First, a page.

Naturalis, formed by nature. Tumulus naturalis, a natural mound; dies naturalis, a natural day, i.e., from sunrise to sunset. But necessaria mors, natural death (Mil. 7).

  • Caes. C. 3, 40 ex altera parte molem tenuit naturalem obiectam.
  • Sest. 42 neque naturali neque civili iure descripto.
  • Fin. 2, 28, 91 naturales divitias dixit parabiles esse, quod parvo esset natura contenta.

It is very natural = minime mirum (or quid (interrog.) mirum) si. Naturally = ut fit, etc.

  • Or. 2, 13 minime mirum, si ista res adhuc nostra lingua inlustrata non est.
  • Sen. 11 quid mirum in senibus, si infirmi sint aliquando?
  • Planc. 14 cum ille eum salutasset et, ut fit, dixisset, “quid agis, Grani?” (and naturally said, “how do you do, Granius?”).


Necessitas, necessity, exigency (cf. res necessaria); necessitudo, intimacy arising from any kind of tie, as familiarity, obligation, office, relationship, affinity.

  • Fam. 4, 9 tempori cedere, id est necessitati parere (to make a virtue of necessity), semper sapientis est habitum.
  • Sest. 17 M. Crassus, quocum mihi omnes erant amicitiae necessitudines.
  • Sall. I. 80 Iugurthae filia Boccho nupserat; verum ea necessitudo apud Numidas Maurosque levis ducitur (but that tie does not count for much among the Numidians and Mauretanians).
  • Verr. 3, 30, 72 Siculos re necessaria coactos auxilium a patronis … petivisse.
  • Caes. 1, 17, 6 quod necessariam rem coactus Caesari enuntiarit.
  • Caes. C. 1, 40, 5 necessaria re coactus locum capit superiorem.


Cervices always in Cicero and Sallust (not found in Caesar). Livy uses cervix, but only in a literal sense. After Livy the singular becomes more and more common.

  • Tus. 5, 21, 61 ut (gladius) impenderet illius beati cervicibus.
  • L. 31, 29 virgae tergo, secures cervicibus imminent.
  • L. 42, 50 Carthaginiensium opes fregisse sese, et cervicibus eorum praepotentem finitimum regem imposuisse.
  • L. 24, 8, 17 non imponi cervicibus tuis onus, sub quo concidas.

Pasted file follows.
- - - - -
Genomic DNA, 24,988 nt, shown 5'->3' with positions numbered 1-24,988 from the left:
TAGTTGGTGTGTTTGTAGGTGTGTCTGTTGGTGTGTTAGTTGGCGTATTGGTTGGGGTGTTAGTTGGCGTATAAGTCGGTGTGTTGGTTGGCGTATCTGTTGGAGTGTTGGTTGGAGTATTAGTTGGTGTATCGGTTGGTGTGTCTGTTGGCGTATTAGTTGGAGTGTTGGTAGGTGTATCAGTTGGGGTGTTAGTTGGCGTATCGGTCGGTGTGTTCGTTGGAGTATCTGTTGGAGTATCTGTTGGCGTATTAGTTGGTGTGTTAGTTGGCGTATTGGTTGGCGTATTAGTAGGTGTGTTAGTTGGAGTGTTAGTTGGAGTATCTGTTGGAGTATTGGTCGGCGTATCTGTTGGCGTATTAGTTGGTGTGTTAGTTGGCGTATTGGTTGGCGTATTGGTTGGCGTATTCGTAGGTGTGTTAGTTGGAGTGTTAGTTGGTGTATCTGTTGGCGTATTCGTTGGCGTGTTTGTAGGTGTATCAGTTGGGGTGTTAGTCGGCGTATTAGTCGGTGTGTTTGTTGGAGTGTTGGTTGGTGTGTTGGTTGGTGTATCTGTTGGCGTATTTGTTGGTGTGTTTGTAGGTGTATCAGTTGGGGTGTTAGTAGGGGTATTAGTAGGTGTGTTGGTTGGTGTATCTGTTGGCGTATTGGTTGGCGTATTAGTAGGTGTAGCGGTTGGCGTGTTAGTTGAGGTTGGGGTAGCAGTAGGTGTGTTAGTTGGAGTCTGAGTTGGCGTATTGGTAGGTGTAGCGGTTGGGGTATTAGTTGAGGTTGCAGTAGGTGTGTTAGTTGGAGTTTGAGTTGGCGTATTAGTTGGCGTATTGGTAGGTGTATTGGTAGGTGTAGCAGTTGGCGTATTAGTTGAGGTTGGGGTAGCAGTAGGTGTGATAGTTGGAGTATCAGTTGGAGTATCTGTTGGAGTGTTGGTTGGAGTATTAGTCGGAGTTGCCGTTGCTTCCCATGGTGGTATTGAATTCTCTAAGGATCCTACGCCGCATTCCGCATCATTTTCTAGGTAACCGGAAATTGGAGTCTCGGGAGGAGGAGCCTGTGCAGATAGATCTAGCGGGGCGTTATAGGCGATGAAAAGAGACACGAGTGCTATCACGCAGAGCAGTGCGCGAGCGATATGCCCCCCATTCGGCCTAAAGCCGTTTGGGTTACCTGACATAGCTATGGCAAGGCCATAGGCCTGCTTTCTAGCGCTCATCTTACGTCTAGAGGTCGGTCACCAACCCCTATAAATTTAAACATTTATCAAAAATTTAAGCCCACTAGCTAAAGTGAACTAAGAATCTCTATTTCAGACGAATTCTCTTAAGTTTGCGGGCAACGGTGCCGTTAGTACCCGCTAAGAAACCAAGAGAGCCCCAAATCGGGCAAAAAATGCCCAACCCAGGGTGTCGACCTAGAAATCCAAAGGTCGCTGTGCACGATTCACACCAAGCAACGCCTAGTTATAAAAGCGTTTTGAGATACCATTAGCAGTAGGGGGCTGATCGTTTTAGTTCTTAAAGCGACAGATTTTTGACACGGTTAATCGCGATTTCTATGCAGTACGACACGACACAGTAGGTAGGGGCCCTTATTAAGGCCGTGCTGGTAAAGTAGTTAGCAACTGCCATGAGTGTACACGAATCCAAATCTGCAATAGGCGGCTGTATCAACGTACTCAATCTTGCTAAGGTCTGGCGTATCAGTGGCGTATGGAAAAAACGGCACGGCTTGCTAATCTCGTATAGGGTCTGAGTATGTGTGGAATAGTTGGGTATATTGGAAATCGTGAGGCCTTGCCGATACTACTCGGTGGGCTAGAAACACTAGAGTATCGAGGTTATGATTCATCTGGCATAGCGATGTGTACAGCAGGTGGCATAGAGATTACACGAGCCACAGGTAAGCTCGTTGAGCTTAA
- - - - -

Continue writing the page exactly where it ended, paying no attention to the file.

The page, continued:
• L. 35, 11 deformis ipse cursus rigida cervice et extento capite currentium.
  • L. 8, 7 cervice caesa fusus est cruor.


Novus, that which did not exist in former times; recens, that which has not long been in existence; “recens ad tempus, novus ad rem refertur”; nova vestigia, footprints not long ago made; recentia vestigia, footprints which have not long existed; nova victoria, a new or additional victory; recens victoria, a victory fresh in memory.

  • L. 7, 7 dictatoris adventu novus veteri exercitus iungitur.
  • Tus. 3, 31 huic erat illa opinio cotidie recens; quae tum denique non appellatur recens, cum vetustate exaruit.
  • Verr. 2 Verres infamia non recenti, sed vetere ac diuturna flagrabat.

The comparative of novus is recentior (magis novus and novior unclassical), and the superlative novissimus = the last (not newest); novissimi, the rear of an army, the soldiers in the last line.

Novae res, a revolution; novae tabulae, new account books = cancelling of old debts; novus homo, a man newly ennobled, an upstart.


* This article has been re-written by the editor.

Nocte or noctu, by night; de nocte, before daybreak (lit., (taking a portion) from the night).

  • L. 1, 47, 1 nec nocte nec interdiu conquiescere.
  • Att. 4, 3 nihil esse quod in campum nocte (by night) veniretur; se hora prima in comitio fore; itaque in comitium Milo de nocte (shortly before daybreak) venit.
  • Hor. Ep. 1, 2, 32 ut iugulent hominem surgunt de nocte latrones.

Similarly die, in the day time; de die, before nightfall, while yet it is day, often used of occupations, such as feasts, which begin earlier than the usual time. Partem solido demere de die (Hor. C. 1, 1).

  • L. 23, 8 epulari coeperunt de die (the feasting began before nightfall).
  • Catull. 47, 5 vos convivia lauta sumptuose de die facitis.
  • Q. F. 2, 1 fac ut considerate diligenterque naviges de mense Decembri (before December ends).